Reihan Salam on Jeb Bush’s recent speech and the true nature of the challenges we face today:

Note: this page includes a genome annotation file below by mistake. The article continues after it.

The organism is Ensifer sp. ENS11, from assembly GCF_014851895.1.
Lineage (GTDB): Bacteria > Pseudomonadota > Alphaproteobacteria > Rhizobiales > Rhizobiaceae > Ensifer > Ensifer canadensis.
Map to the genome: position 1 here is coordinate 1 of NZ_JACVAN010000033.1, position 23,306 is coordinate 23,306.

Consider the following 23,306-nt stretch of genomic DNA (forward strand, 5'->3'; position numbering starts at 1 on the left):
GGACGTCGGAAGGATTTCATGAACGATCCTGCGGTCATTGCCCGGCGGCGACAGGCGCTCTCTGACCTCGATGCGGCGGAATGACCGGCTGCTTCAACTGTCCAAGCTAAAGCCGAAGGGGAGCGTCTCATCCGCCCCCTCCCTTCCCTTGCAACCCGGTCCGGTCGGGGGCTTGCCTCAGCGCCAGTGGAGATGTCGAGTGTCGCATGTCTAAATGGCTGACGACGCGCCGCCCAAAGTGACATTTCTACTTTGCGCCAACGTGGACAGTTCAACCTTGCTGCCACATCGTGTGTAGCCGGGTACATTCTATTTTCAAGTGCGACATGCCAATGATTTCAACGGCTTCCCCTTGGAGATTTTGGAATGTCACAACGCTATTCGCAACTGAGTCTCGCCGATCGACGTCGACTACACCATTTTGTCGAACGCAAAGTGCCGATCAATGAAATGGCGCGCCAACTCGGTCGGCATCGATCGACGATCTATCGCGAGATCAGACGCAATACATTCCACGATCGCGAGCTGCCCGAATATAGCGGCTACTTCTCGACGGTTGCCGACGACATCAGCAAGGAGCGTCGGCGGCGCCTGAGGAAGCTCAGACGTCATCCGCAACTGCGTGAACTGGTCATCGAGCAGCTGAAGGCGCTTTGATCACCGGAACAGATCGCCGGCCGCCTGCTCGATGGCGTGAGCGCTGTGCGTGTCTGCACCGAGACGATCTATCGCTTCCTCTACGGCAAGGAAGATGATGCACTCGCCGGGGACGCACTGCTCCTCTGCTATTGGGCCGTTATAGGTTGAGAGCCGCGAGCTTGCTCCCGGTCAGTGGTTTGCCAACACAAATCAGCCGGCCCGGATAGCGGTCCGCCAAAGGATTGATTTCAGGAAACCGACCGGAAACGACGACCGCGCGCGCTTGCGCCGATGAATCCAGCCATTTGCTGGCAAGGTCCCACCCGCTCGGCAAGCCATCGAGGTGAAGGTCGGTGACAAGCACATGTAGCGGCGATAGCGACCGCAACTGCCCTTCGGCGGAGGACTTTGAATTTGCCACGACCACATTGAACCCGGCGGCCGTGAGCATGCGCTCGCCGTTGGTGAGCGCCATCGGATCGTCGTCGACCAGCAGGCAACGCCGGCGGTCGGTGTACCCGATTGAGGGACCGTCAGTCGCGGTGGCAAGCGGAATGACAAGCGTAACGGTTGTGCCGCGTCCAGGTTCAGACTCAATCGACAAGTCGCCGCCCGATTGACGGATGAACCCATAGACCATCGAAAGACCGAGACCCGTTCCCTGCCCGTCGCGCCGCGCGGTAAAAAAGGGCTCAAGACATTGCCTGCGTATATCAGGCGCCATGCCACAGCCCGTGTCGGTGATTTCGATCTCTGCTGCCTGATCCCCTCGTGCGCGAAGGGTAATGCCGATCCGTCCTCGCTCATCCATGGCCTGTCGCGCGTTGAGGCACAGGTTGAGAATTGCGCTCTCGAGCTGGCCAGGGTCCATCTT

Compassionate conservatism, the rallying cry of George W. Bush’s 2000 campaign, rested on the premise that while working- and middle-class Americans were in fine shape, inner-city youth, less-skilled immigrants, and other people living on the margins of society needed the help of faith-based initiatives funded by Uncle Sam. During the prosperous late 1990s, when compassionate conservatism first came into being, this vision might have seemed somewhat plausible. Yet even then it should have been clear that there were far bigger problems on the horizon. The basics of a middle-class life (a paycheck that grows a bit from year to year, medical insurance you can rely on, an affordable education for your kids) were already starting to slip away for tens of millions of Americans, not just for the unfortunates deserving of our compassion. Reformocons believe that fixing what’s wrong with the American economy will take more than just tinkering around the edges.